Green tea lovers rejoice! Matcha, the high-quality stone-ground tea leaves used in Japanese tea ceremonies, is a worthy superfood.
Matcha is packed with antioxidants, including L-theanine, which is known to have a relaxing and calming effect on both body and mind. Matcha is naturally high in caffeine, but the relaxing effect of theanine counters this effect, all the while increasing serotonin, dopamine, and glycine levels in the brain.
In other words, matcha makes you feel good, helps with concentration, and is just generally amazing stuff! In addition to all those antioxidants, matcha is also rich in vitamin C, selenium, chromium, zinc, and magnesium.
Since you’re not straining the leaves out when you drink matcha, it’s much more nutrient dense than standard green tea and you’ll want to spring for the really good stuff. Unless you’re cooking with it, opt for ceremonial grade matcha, which is the brightest green color. It’s expensive, but a little goes a long way.
Since we’re talking about green powders, I’d be remiss if I didn’t mention spirulina. This blue-green algae is trendy right now, but it’s been around and in use as a food and supplement for thousands of years.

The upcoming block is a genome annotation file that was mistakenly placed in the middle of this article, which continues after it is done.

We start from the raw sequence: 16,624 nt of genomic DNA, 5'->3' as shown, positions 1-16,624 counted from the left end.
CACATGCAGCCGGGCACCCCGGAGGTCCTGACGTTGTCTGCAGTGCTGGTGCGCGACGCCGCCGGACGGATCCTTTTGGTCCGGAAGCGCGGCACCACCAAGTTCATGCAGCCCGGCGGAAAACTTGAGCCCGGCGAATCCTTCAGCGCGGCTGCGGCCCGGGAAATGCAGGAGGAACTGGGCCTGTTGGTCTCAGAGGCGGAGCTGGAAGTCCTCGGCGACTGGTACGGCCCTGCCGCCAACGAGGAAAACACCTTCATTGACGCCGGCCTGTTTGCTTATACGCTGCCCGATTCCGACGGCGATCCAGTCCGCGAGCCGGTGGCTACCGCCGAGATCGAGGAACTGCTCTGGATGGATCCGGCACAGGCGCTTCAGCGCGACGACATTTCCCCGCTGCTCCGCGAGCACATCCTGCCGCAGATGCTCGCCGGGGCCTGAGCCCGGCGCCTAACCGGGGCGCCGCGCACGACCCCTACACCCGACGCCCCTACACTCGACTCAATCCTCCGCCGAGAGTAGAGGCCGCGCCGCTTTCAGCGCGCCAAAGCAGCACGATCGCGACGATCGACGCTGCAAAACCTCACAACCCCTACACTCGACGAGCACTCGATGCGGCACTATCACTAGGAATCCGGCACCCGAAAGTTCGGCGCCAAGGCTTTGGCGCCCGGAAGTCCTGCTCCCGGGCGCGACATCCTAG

Spirulina grows on fresh-water ponds around the world, and today is a cultivated crop, but traditionally the biggest concentrations were found in Central America and Africa. It grows on the surface of the water and can be skimmed off and dehydrated – so, yup, this super food is quite literally pond scum!
Spirulina packs a pretty incredible nutritional punch. It’s 50-70% protein by weight, and the protein is complete (contains all essential amino acids) bioavailable and easy for most people to digest.
Spirulina is also a good source of healthy fats, including omega-3 and omega-6 fatty acids, vitamins A, C, E, and K, as well as iron, magnesium, potassium, and manganese. In fact, the iron found in spirulina is more bioavailable and readily absorbed by our bodies – without causing tummy troubles – than many commercial iron supplements.
In fact, one study compared a group of pregnant anemic women that were given 1500mg of spirulina per day with another group given a conventional iron supplement (90mg) and the spirulina group had much better outcomes.